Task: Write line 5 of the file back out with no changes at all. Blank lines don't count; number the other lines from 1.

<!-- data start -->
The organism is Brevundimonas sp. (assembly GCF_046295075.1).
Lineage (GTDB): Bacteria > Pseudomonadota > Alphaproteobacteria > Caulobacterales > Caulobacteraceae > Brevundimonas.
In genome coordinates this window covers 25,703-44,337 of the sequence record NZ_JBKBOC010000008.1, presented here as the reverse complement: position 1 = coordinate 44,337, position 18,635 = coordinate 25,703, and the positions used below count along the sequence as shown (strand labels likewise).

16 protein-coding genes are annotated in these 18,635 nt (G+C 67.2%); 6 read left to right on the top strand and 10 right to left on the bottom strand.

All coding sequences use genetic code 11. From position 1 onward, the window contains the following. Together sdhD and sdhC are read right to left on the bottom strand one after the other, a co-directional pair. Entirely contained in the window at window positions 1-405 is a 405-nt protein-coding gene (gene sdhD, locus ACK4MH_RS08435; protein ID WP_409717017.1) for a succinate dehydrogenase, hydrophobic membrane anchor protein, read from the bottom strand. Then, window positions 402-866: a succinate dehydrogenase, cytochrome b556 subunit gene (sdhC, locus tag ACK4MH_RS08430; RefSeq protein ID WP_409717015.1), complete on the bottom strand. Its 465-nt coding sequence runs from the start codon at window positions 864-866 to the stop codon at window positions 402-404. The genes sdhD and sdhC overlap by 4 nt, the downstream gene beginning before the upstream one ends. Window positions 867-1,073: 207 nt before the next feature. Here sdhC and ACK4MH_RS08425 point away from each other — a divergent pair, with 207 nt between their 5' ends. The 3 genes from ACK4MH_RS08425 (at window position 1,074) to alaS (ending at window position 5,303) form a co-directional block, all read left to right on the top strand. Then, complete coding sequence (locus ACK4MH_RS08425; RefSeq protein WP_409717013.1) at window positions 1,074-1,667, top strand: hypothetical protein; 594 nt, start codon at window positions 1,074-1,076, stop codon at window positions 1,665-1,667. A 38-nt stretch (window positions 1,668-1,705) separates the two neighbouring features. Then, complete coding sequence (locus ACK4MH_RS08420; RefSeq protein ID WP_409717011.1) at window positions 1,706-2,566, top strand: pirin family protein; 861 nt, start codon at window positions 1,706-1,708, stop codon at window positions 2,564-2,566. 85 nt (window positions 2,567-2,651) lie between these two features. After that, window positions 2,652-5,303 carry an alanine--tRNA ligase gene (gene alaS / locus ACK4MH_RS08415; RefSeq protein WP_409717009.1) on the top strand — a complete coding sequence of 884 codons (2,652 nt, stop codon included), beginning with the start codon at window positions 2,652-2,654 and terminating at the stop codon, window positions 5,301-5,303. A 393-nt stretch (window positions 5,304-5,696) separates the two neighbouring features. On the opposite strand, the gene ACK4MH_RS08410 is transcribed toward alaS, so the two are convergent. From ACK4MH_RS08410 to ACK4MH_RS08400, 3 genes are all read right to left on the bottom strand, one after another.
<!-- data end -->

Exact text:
All coding sequences use genetic code 11. From position 1 onward, the window contains the following. Together sdhD and sdhC are read right to left on the bottom strand one after the other, a co-directional pair. Entirely contained in the window at window positions 1-405 is a 405-nt protein-coding gene (gene sdhD, locus ACK4MH_RS08435; protein ID WP_409717017.1) for a succinate dehydrogenase, hydrophobic membrane anchor protein, read from the bottom strand. Then, window positions 402-866: a succinate dehydrogenase, cytochrome b556 subunit gene (sdhC, locus tag ACK4MH_RS08430; RefSeq protein ID WP_409717015.1), complete on the bottom strand. Its 465-nt coding sequence runs from the start codon at window positions 864-866 to the stop codon at window positions 402-404. The genes sdhD and sdhC overlap by 4 nt, the downstream gene beginning before the upstream one ends. Window positions 867-1,073: 207 nt before the next feature. Here sdhC and ACK4MH_RS08425 point away from each other — a divergent pair, with 207 nt between their 5' ends. The 3 genes from ACK4MH_RS08425 (at window position 1,074) to alaS (ending at window position 5,303) form a co-directional block, all read left to right on the top strand. Then, complete coding sequence (locus ACK4MH_RS08425; RefSeq protein WP_409717013.1) at window positions 1,074-1,667, top strand: hypothetical protein; 594 nt, start codon at window positions 1,074-1,076, stop codon at window positions 1,665-1,667. A 38-nt stretch (window positions 1,668-1,705) separates the two neighbouring features. Then, complete coding sequence (locus ACK4MH_RS08420; RefSeq protein ID WP_409717011.1) at window positions 1,706-2,566, top strand: pirin family protein; 861 nt, start codon at window positions 1,706-1,708, stop codon at window positions 2,564-2,566. 85 nt (window positions 2,567-2,651) lie between these two features. After that, window positions 2,652-5,303 carry an alanine--tRNA ligase gene (gene alaS / locus ACK4MH_RS08415; RefSeq protein WP_409717009.1) on the top strand — a complete coding sequence of 884 codons (2,652 nt, stop codon included), beginning with the start codon at window positions 2,652-2,654 and terminating at the stop codon, window positions 5,301-5,303. A 393-nt stretch (window positions 5,304-5,696) separates the two neighbouring features. On the opposite strand, the gene ACK4MH_RS08410 is transcribed toward alaS, so the two are convergent. From ACK4MH_RS08410 to ACK4MH_RS08400, 3 genes are all read right to left on the bottom strand, one after another.